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Profit Definition

The Dynamics of Compound Profit:

For any product or service that you can think of, if you break it down into its components and then trace each of those components back to the Earth, you will quickly see that labour and profit are really the only two costs in the whole production process. All other operating costs like raw materials, parts and supplies, buildings and equipment, energy and utilities, packaging, transportation and marketing services, etc. are really just complex combinations of natural resources, human labour and profits.

When we take natural resources from the Earth, we do not pay Mother Earth anything for them. We don't throw money into the sea when we catch fish and we don't bury money in the ground when we extract oil or minerals. Ultimately all of our natural resources are free. We do pay the costs of extracting and processing them, but the natural resources themselves are totally free.

Human labour + natural resources produce tools; human labour + natural resources + tools produce machines; human labour + natural resources + tools + machines produce everything else that we desire, including all of the goods and services that we include in operating costs. Tools and machines (and all products for that matter) are really just forms of stored human labour and natural resources.

But wait a minute, if natural resources are totally free, shouldn't prices simply be equal to human labour costs? How do profits creep into prices?

Every good or service offered in the marketplace relies on a complex series of interwoven supply chains. Every producer requires the goods and services of many other producers to operate their business. If all producers are trying to recoup all of their operating costs, plus are adding a profit, on top of their costs, to their own selling price, then the total amount of profit that is embedded into the selling price of every good or service that we buy compounds continuously as it moves along the chain of production. Now that globalization is so entrenched, raw materials, components, manufacturing and assembly operations, shipping and distribution routes, criss-cross the world many times before goods enter local retail channels. Production interdependencies alone can often loop through 10 or 20 levels. The table below reveals how dramatically embedded compound profits increase the selling price of everything we buy and indicates how far prices could fall if all profits were eliminated.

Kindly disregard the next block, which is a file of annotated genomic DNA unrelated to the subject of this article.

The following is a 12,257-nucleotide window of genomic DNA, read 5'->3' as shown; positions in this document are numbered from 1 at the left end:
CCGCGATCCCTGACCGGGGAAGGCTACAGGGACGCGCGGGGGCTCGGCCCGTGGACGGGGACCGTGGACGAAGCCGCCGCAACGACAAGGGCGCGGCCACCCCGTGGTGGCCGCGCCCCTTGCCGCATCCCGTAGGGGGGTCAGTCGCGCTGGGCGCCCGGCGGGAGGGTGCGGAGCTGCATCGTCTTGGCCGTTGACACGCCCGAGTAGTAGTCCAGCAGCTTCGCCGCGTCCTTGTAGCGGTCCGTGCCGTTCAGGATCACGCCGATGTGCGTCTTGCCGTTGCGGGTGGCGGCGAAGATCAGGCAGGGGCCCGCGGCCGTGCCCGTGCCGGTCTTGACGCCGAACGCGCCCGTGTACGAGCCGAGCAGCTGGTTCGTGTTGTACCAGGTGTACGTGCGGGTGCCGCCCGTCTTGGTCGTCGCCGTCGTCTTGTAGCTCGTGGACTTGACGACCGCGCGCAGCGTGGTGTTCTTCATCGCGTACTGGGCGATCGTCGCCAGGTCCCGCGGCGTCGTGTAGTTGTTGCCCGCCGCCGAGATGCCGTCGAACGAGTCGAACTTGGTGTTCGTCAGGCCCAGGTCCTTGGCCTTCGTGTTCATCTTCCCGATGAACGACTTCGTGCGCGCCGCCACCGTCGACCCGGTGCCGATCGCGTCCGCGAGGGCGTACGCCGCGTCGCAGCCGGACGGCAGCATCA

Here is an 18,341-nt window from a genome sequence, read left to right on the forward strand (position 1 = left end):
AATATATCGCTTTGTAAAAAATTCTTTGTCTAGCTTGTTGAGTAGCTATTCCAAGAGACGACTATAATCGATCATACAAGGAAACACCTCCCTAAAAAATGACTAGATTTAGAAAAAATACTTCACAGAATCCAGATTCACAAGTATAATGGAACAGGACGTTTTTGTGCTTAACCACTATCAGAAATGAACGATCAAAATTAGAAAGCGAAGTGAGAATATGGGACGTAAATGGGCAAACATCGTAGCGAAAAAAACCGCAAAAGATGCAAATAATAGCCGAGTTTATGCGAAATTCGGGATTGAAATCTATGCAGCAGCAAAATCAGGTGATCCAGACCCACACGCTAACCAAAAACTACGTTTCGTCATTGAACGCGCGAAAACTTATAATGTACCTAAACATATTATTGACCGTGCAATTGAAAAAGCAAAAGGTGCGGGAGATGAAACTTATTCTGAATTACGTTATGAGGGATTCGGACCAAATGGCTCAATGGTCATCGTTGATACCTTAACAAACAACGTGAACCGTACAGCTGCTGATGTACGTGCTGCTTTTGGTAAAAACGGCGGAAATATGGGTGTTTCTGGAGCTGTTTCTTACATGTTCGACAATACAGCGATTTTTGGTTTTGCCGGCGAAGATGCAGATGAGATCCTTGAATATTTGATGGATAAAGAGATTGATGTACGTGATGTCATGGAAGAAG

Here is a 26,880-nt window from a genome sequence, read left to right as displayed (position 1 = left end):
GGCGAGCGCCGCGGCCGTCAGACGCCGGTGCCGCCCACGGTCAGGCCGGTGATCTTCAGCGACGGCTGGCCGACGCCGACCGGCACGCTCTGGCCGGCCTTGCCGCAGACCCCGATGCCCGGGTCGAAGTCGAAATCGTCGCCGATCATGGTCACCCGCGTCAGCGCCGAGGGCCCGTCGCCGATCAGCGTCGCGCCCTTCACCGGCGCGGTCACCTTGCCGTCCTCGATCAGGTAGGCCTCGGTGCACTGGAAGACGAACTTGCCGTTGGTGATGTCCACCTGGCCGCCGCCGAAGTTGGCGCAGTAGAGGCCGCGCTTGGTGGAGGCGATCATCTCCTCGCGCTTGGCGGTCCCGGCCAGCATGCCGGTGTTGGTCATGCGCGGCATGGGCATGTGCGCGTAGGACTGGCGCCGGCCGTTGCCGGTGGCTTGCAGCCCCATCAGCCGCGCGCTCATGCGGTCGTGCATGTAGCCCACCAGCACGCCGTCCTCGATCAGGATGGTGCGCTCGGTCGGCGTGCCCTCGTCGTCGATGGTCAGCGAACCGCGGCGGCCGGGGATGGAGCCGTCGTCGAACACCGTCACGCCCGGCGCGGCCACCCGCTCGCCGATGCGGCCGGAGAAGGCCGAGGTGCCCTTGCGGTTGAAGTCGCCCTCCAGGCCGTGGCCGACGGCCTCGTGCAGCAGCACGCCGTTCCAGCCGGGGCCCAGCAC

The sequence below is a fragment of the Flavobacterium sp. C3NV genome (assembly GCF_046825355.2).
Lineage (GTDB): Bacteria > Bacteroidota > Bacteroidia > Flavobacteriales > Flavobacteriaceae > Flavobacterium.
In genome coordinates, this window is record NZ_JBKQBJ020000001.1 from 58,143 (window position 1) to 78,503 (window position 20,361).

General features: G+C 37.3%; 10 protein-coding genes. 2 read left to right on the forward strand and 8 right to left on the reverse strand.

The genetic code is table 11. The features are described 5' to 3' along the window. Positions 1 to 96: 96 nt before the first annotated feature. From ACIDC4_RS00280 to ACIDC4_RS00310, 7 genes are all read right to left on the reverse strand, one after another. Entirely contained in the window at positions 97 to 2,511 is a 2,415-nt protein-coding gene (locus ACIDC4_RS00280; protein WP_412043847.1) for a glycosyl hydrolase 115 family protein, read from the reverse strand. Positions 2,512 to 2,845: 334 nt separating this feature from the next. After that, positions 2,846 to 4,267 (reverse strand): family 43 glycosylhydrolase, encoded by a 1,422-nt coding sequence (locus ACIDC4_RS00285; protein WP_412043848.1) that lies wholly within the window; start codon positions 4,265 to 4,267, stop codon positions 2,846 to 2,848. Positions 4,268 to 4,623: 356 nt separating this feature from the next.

Placeholder Picture

Step 1 represents the first business in a supply chain. For each and every $1 of his costs (call this the initial unit), he adds a 10% profit to his price. In Step 2, the second business in the chain purchases output from the first. For each and every initial unit purchased from business 1 (which now costs $1.10), he adds a 10% profit to his price. Each and every $1.10, however, includes the 10% profit that was already added to prices by the first business. So the $0.11 profit added in step 2 is added on top of the $0.10 profit that was already imbedded in the selling price of the first business. At the end of step 2, a total profit of $0.21 is now embedded in the selling price of each and every initial unit. This process of compounding profit is repeated in each successive step along the supply chain.